Our lunch today started as a little holiday experiment.
The girls have done some planting in school on more than one occasion, but it isn’t something I have done with them at home.
But there is this book Indira has which she likes to read with me, called “Flowers and Trees” which discusses things like “Do plants eat?”, “Why do we pull out weeds?” , the basics of pollination and so on. So one night a few days ago while we were reading that book again I suggested that we could try and sprout mung beans, to see how things grow.
The girls literally jumped at the idea, since this offered an opportunity to get out of bed and delay lights-off time.
So we soaked 1 cup of whole, green moong that night in a lot of water. The next morning I drained the water, put the beans in a large, thin tea towel, tied it up in to a bundle, and put it inside the oven, since the idea, I thought, is to keep the beans in a dark place.
[The process I followed this time is the one I remember my father-in-law used to sprout moong once when I was visiting. But then I came across this site today-http://www.sproutpeople.com/grow/sprouting.html – which recommends that seeds need to be allowed to breathe; so I am going to try making sprouts again by leaving the beans in an open but cool area. Another site I also found today which offers a simple guide to sprouting is http://www.wisebread.com/scrumptious-sprouting-for-your-meals ]
It was Monday night when we soaked the beans. And today, Thursday, is when we finally had chaat, for lunch, that we made with the sprouted beans, using the recipe I got on the phone this morning from my mother. The girls have quite enjoyed opening the bundle every night these past 3 days, to check if the beans were sprouting as expected, helping me sprinkle water on the cloth and then retying the bundle before putting it back in to the oven.
The chaat itself has been a reasonable success. Noor says she likes it; Indira says she loves it. But I suspect that might be more because she feels this is their project, so to say. She hung around with me in the kitchen this morning, watching with great interest while I prepared the other ingredients for the chaat, and kept a keen eye on things in general (she pointed out that the beans might start sticking to the bottom of the pan soon, when she saw me forgetting to stir them as they cooked because I was talking to a friend on the phone at the same time).
Either way, I am glad they have taken to something that is so nutritious and low-fat.
Moong Sprouts Chaat
Sprouted beans (grown with 1 cup of dry mung beans)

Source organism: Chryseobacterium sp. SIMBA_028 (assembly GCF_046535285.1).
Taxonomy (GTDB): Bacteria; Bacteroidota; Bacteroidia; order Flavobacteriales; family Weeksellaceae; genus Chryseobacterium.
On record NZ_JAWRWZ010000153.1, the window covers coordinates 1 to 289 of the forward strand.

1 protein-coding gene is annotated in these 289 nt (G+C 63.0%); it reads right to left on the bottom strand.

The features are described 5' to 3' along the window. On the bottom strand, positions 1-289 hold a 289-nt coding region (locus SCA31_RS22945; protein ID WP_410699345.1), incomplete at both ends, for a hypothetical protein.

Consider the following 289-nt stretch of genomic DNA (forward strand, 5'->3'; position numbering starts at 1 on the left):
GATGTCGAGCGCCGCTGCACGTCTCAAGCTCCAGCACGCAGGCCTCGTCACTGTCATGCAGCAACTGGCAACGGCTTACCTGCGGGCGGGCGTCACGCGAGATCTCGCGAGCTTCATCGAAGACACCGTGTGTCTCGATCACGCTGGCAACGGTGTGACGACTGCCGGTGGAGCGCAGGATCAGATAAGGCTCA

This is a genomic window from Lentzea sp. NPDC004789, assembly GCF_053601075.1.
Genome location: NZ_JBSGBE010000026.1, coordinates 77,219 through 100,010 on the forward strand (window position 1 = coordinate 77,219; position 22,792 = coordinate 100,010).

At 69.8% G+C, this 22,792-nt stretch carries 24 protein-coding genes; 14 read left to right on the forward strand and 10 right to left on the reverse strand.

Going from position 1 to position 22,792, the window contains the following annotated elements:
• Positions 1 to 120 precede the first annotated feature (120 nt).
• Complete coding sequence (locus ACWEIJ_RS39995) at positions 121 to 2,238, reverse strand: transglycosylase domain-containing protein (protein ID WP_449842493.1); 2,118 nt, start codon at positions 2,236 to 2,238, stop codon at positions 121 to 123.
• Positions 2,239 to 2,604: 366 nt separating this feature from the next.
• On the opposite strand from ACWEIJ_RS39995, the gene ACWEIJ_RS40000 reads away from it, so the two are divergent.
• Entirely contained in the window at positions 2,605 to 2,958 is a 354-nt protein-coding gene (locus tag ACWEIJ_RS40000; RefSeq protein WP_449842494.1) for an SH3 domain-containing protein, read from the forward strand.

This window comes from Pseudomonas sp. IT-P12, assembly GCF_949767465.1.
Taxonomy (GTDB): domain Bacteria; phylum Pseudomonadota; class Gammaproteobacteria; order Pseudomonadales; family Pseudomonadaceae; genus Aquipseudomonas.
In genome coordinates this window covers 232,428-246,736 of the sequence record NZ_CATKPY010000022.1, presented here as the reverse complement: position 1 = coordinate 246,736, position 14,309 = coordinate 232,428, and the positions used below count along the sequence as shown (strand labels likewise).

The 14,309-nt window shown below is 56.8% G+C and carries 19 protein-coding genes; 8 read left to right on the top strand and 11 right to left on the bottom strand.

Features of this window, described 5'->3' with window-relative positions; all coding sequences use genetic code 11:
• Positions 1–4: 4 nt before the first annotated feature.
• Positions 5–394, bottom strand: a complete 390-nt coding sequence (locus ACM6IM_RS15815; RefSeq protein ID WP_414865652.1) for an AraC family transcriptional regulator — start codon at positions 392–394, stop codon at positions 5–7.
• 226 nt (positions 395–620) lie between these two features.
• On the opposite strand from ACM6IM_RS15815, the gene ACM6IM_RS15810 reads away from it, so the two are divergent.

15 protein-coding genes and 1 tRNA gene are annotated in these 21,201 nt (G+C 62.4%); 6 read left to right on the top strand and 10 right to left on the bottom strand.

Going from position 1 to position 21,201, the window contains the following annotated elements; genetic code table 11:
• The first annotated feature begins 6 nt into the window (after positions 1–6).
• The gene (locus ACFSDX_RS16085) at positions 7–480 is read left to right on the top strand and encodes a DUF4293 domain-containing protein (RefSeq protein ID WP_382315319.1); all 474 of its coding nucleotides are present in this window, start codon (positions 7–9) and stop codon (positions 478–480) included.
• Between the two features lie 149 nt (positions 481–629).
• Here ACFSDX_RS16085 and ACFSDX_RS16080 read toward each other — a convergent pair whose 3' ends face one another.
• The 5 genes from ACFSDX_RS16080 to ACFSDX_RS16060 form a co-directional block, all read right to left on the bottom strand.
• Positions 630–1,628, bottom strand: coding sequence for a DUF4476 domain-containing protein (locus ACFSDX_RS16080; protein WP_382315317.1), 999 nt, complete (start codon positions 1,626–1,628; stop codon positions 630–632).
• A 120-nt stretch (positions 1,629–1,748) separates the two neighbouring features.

2 medium sized potatoes, boiled, peeled and diced in to small pieces
a 3 or 4 inch long chunk of cucumber, peeled and chopped fine
2 firm, small tomatoes, diced in to small pieces
1 large onion or 2 small onions, peeled and chopped fine
salt, chaat masala powder, red chilli powder (I use the Kashmiri kind, in deference to the girls’ taste buds) and lime juice to taste
2 green chillies (optional), chopped fine
2 tbsp of sunflower oil
1 tsp of cumin seeds
1 tsp of grated ginger
some green coriander, chopped fine
In a frying pan, heat the oil and fry the jeera seeds for a few seconds till their aroma is released. Add the ginger and saute for a few seconds. Then put the beans in and fry them in the oil for for a few minutes without covering the pan. Then add some water (about 1 cup or a little more ), cover the pan and cook the beans on low heat till they are quite soft ( they could be cooked in a pressure-cooker too, using a lot less water).
In a large mixing or salad bowl, combine the rest of the ingredients, then add the cooked beans after they have cooled and toss everything together well.
This was a great change from the usual salad/pasta/parantha-subzi kind of lunch. The girls really enjoyed it with plain yoghurt and some buttered toast on the side. I guess one could use the chaat to make a kind of roll or wrap, with phulkas or tortillas, too.
I believe there are endless variations to this basic chaat theme ; one could mix different chutneys, yoghurt, and add other ingredients and spices to the sprouts, and the sprouts themselves could be of any of a variety of beans.
And I seem to remember a delicious dahi-puri I have eaten in restaurants in Mumbai which involves filling a mung sprouts-based mix in to golgappas.
I am looking forward to trying my hand at that one in particular !